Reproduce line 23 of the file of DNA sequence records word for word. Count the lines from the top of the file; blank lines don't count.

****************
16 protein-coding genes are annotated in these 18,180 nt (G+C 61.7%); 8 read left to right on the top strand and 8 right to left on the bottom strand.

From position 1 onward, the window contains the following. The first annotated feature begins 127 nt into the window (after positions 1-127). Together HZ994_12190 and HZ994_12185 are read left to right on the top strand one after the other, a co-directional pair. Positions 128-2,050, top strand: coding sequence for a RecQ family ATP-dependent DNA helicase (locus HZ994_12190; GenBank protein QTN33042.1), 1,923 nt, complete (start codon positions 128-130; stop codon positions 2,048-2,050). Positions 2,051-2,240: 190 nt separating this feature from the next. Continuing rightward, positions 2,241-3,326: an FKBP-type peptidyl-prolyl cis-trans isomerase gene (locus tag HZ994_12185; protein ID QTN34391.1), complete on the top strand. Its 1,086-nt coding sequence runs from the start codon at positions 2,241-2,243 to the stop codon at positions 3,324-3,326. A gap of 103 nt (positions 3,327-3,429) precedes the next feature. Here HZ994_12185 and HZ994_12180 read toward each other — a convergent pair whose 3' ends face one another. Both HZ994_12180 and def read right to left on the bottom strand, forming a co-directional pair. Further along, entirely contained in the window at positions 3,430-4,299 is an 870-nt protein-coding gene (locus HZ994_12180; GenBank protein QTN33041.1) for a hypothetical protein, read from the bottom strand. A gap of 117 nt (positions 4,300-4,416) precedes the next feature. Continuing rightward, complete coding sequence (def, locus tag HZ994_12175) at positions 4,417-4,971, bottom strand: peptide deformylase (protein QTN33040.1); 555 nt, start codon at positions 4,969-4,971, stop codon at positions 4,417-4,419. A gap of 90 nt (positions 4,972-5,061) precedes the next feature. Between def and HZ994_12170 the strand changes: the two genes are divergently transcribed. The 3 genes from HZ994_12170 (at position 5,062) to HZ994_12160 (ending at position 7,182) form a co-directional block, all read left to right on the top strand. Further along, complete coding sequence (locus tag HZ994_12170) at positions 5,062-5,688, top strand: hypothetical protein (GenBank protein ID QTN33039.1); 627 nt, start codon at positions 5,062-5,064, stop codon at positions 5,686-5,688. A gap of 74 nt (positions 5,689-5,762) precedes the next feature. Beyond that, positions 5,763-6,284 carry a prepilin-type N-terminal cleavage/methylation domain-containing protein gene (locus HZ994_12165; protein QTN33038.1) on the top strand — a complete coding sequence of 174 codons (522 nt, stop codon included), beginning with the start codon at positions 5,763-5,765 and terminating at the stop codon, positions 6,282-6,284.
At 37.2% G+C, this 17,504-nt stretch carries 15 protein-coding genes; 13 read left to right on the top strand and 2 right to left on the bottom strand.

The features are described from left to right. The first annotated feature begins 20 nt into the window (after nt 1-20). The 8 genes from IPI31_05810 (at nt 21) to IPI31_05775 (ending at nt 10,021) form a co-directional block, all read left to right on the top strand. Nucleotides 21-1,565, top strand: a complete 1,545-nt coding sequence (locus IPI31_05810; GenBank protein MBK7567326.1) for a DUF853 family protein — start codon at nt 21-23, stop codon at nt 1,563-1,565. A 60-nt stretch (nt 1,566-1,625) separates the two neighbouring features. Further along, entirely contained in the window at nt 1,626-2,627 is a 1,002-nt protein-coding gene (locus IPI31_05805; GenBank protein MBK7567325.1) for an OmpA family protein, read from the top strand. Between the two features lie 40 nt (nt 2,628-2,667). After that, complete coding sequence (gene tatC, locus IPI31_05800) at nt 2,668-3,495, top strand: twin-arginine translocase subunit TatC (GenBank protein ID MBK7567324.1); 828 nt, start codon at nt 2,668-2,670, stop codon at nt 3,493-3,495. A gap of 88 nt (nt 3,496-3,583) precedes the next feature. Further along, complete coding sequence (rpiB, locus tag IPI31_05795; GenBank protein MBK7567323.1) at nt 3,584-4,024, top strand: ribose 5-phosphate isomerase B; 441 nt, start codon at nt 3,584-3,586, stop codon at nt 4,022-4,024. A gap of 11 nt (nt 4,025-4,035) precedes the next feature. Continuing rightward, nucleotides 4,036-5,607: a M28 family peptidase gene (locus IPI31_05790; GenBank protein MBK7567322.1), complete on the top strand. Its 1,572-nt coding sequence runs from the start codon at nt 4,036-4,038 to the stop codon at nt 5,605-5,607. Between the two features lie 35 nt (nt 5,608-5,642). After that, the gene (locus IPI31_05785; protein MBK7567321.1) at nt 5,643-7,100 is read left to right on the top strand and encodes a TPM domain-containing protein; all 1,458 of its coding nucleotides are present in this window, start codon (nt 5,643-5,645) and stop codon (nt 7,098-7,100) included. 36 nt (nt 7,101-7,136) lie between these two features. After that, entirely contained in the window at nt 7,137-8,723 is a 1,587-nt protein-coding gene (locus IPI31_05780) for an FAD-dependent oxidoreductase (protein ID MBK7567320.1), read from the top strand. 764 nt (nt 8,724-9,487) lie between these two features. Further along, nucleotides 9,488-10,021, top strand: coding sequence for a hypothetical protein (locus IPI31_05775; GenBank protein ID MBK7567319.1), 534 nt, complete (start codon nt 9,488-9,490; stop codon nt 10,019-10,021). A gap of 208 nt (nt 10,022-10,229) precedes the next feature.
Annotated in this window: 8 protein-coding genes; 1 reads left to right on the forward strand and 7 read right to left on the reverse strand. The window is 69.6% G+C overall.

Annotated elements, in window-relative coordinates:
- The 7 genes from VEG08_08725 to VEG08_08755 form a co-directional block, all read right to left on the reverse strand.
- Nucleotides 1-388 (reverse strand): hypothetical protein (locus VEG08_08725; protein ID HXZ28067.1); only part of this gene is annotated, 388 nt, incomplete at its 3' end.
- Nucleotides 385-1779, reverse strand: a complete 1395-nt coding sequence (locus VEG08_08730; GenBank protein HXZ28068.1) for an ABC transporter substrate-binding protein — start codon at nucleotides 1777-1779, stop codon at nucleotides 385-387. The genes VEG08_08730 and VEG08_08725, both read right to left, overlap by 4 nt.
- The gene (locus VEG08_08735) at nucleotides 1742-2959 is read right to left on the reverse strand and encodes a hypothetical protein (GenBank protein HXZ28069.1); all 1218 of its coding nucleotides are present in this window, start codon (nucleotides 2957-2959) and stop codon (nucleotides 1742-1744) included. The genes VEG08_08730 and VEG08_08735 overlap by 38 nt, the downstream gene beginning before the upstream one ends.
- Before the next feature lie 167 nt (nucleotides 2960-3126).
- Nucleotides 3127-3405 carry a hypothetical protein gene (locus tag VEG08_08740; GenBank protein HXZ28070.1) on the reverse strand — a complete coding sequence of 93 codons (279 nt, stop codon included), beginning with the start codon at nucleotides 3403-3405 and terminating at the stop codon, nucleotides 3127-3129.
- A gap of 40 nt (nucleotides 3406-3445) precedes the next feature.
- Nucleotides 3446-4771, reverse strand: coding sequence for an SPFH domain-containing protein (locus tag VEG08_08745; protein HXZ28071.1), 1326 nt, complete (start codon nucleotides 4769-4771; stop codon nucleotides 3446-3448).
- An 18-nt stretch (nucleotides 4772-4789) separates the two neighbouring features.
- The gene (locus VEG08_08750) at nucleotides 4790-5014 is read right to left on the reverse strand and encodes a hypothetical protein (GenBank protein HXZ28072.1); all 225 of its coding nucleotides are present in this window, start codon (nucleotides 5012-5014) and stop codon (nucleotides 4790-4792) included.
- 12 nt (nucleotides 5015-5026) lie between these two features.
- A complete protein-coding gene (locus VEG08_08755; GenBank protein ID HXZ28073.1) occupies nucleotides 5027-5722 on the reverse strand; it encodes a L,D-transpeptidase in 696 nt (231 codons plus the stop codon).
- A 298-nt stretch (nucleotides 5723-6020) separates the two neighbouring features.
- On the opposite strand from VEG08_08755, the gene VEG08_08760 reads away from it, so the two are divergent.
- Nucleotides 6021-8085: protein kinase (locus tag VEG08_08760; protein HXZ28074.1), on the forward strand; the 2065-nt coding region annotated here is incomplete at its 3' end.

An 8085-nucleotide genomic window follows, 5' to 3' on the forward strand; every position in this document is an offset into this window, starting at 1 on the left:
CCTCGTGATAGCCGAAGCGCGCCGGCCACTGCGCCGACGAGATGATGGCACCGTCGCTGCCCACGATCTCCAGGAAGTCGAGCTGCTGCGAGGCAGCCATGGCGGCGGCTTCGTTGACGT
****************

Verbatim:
CCTCGTGATAGCCGAAGCGCGCCGGCCACTGCGCCGACGAGATGATGGCACCGTCGCTGCCCACGATCTCCAGGAAGTCGAGCTGCTGCGAGGCAGCCATGGCGGCGGCTTCGTTGACGT